It is reported that Boko Haran, the Islamic terrorists, target children for capture and conscription. “…nearly a thousand children [have been] abducted in the past 18 months alone… to work as child soldiers and porters, or to serve as “wives” of rebels and bear their children… But the 6-year-old uprising by Boko Haram militants, aiming to create a hardline Islamic state, has killed more than 13,000 people since 2009 and forced some 1.5 million others—half of them children—to flee to squalid and overcrowded camps…” A generation of children is being lost to severe psychological trauma, lack of education, and now growing disease and malnutrition because farming in the affected areas has been abandoned.
An Anglican Ink article offers an overview of the terms of the peace accord reached at the end of August and notes the important role the Church played in bringing about the peace deal and now in enacting the peace and rebuilding the nation.
A World Match Monitor report details the ongoing bombing of civilians in the Nuba Mountain and South Kordofan regions of Sudan by their own government. This area had been in dispute between the North and the South, but was abandoned by South Sudan when it succeeded. Now the largely Christian population has faced four years of indiscriminate bombing attacks, which have killed and maimed many, destroyed hospitals, schools, water wells, churches and homes. Many have fled, but others remain, trying to eke out a living in constant fear – while world powers look the other way.
Although western media is now largely ignoring Darfur – the non-Arab region in the west of Sudan – attacks by government-backed forces continue. The New York Times reports that Human Rights Watch has issued a report documenting the recent atrocities. Sudan’s President Omar Hassan al-Bashir was indicted by the International Criminal Court several years ago on charges of genocide for earlier atrocities in Darfur.
The Anglican Relief and Development Fund (ARDF) website has a good report from Bishop Grant LeMarquand (Horn of Africa) detailing how ARDF’s fundraising has benefited the Church and South Sudanese refugees in the Gambella area of Ethiopia. He details how they have been able to purchase food, clothing and other needed items for refugees, as well as how the local church is helping establish and encourage churches forming in the refugee camps.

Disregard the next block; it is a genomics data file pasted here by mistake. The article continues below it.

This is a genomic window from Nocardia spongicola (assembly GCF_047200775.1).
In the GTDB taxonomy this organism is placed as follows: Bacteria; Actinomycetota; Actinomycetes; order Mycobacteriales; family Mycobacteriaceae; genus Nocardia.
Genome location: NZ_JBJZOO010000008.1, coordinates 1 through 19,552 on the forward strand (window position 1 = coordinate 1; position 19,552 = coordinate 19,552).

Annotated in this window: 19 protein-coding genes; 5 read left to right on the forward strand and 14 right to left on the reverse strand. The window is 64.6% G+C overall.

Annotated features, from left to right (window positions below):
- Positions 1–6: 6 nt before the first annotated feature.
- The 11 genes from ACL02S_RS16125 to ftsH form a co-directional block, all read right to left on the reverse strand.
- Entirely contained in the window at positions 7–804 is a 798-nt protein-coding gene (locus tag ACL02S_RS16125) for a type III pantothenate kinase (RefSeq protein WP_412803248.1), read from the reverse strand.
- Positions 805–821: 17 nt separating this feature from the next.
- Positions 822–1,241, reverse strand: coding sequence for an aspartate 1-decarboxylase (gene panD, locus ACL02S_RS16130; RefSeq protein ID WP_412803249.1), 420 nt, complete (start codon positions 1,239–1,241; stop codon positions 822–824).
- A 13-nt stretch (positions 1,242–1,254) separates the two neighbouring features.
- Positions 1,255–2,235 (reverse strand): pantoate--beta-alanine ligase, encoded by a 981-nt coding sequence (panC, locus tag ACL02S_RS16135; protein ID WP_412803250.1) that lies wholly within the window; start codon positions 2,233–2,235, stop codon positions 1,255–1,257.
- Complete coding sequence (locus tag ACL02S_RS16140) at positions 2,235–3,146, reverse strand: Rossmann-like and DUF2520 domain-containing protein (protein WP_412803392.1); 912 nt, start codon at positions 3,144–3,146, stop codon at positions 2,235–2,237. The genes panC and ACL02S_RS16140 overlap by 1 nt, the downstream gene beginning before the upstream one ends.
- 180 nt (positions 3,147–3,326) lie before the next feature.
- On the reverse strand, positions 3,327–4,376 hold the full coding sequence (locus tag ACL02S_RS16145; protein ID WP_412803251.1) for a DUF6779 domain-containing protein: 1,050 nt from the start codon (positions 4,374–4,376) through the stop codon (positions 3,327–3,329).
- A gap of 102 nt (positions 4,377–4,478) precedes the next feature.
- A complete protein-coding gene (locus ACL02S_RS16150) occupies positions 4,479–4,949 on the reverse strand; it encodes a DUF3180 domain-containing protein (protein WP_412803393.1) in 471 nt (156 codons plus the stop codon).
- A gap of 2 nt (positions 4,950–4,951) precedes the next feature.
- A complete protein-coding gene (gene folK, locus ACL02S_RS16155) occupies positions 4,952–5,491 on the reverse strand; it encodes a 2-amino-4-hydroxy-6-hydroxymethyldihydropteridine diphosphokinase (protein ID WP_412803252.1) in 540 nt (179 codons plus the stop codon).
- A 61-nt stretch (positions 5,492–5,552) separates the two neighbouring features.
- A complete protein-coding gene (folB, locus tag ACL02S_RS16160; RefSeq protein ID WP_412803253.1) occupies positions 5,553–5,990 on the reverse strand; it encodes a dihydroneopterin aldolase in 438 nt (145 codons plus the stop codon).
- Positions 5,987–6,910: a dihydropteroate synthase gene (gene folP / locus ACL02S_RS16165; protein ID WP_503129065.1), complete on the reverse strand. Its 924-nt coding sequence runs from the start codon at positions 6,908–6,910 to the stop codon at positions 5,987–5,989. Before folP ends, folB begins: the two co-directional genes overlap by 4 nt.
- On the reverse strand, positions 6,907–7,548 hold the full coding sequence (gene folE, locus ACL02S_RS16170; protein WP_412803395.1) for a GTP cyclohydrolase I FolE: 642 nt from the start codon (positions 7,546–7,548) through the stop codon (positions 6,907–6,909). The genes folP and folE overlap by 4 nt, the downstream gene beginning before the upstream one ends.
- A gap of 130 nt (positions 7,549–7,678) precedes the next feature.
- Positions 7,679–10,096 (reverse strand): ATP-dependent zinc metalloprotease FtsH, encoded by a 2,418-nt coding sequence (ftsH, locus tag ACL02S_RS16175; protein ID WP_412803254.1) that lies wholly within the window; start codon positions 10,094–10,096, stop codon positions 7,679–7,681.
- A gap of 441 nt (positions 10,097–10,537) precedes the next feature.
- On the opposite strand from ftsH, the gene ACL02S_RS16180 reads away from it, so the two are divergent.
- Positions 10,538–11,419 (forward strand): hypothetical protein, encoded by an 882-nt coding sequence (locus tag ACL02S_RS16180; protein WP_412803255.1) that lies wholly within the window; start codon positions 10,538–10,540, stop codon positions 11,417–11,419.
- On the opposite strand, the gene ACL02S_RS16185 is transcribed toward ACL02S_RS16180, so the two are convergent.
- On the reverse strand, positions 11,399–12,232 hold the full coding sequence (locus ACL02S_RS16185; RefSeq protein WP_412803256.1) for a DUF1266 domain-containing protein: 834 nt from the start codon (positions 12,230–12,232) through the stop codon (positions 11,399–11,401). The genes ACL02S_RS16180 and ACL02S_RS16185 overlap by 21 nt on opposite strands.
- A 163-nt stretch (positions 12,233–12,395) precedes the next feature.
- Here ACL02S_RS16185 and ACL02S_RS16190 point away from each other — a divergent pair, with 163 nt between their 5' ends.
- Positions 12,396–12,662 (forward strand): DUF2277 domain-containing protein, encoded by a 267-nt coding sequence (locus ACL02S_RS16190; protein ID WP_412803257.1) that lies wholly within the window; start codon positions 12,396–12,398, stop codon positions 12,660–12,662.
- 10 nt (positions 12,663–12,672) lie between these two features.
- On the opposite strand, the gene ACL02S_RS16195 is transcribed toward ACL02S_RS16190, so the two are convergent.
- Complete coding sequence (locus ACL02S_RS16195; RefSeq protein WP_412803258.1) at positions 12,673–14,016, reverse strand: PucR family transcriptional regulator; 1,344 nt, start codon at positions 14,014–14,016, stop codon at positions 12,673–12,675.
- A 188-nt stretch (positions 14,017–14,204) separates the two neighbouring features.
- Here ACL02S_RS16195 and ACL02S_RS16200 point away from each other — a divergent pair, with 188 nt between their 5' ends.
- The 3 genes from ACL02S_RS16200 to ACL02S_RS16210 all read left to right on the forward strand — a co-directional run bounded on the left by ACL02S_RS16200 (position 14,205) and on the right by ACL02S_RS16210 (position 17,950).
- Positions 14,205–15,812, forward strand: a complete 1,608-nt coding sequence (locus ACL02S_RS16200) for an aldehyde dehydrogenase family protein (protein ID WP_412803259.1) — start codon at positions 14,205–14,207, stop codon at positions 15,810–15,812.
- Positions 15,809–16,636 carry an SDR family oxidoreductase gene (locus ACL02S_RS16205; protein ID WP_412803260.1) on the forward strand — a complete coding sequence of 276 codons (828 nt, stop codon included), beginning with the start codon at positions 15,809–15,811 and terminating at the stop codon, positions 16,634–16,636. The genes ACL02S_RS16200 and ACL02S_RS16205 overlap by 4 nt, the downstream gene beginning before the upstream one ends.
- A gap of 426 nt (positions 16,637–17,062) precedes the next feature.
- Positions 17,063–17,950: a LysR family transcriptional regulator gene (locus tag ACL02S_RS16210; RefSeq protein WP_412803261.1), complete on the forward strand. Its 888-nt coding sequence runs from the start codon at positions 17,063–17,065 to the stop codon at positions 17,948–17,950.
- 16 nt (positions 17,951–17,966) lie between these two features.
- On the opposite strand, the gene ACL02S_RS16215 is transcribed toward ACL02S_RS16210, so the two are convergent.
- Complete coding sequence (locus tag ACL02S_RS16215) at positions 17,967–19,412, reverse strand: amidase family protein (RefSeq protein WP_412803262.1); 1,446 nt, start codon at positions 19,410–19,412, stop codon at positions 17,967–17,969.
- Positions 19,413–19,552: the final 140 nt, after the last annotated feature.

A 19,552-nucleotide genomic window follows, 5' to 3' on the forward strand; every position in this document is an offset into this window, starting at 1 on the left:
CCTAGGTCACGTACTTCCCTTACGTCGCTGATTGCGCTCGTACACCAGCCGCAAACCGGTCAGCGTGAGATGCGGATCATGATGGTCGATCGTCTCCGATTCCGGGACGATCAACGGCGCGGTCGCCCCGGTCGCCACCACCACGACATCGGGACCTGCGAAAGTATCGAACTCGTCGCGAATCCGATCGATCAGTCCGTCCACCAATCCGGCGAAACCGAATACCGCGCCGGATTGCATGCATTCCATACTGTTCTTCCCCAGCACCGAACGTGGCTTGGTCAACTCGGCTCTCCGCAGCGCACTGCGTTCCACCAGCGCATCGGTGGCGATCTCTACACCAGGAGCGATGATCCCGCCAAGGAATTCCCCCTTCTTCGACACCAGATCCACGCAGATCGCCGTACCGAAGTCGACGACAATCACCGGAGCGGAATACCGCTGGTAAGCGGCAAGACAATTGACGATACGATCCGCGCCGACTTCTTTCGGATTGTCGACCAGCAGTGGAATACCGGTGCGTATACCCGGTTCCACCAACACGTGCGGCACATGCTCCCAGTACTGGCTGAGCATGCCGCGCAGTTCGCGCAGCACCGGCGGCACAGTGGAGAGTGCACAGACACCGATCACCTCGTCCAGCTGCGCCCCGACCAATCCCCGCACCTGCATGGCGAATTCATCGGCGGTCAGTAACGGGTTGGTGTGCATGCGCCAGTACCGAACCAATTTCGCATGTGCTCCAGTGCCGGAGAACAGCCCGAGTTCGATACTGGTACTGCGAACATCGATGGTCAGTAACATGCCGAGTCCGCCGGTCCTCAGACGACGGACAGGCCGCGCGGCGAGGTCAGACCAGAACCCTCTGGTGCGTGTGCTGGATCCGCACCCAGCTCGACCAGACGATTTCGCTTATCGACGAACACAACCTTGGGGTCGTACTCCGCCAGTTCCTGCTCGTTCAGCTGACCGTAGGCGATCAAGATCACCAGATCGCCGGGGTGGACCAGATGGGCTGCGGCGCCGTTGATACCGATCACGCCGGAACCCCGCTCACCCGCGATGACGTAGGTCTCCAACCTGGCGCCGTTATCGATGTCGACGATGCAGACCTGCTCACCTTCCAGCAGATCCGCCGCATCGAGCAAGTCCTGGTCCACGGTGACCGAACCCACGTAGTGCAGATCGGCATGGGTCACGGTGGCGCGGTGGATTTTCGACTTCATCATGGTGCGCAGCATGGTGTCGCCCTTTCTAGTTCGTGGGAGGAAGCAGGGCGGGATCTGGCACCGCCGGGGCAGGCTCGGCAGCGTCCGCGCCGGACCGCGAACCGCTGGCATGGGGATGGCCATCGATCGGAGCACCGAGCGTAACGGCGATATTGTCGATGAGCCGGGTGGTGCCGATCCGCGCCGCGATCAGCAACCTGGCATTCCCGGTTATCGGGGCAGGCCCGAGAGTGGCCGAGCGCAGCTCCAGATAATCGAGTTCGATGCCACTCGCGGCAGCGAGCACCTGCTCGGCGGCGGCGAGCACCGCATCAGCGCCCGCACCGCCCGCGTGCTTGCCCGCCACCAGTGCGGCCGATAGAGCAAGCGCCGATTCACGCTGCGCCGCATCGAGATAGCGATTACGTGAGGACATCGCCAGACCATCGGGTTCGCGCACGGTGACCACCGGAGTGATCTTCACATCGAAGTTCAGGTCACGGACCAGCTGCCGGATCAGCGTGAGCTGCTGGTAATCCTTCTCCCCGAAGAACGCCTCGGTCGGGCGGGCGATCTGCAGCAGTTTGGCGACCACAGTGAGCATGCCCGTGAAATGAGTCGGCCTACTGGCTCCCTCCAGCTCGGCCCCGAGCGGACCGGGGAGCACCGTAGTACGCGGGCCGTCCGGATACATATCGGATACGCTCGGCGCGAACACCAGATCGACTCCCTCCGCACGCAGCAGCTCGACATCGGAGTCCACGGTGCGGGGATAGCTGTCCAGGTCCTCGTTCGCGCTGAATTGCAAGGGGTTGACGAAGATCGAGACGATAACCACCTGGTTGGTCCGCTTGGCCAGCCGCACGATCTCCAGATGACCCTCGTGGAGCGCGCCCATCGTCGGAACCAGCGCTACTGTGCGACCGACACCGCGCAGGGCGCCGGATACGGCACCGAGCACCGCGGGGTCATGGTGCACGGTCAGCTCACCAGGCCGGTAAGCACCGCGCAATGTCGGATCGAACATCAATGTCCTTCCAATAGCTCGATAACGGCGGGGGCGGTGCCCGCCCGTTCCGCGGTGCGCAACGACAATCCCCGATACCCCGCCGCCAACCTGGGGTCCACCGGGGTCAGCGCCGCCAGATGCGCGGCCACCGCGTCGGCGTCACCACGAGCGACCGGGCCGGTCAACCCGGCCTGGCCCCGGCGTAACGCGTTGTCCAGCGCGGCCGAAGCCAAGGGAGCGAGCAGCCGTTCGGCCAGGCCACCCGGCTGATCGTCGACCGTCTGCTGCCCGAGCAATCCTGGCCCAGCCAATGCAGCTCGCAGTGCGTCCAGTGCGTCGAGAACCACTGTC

Withmore attempts to smear the Ugandan Anglican Church for its support of the countries law regarding homosexual activity, Anglican Mainstream has published some facts to set the record straight. These facts include the Church’s behind-the-scenes role in opposing the death penalty and moderating the bill before it was passed and the fact that the new laws are actually softer than the laws previously in place.
After five months of political unrest and fighting, western aid is being pulled. All Africa reports that, with more than 50 per cent of the nation’s budget derived from foreign aid, the people of this country – which is consistently ranked among the five poorest in the world – face an even harsher future. The president, whose controversial reelection precipitated the crisis, is said to forging ties with China, Russia and Turkey. The Anglican Church in Burundi has been active in seeking to build peace. The Anglican Communion News Service reports that the Diocese of Matana is using football (soccer) and discussions in youth associations to advance peace efforts.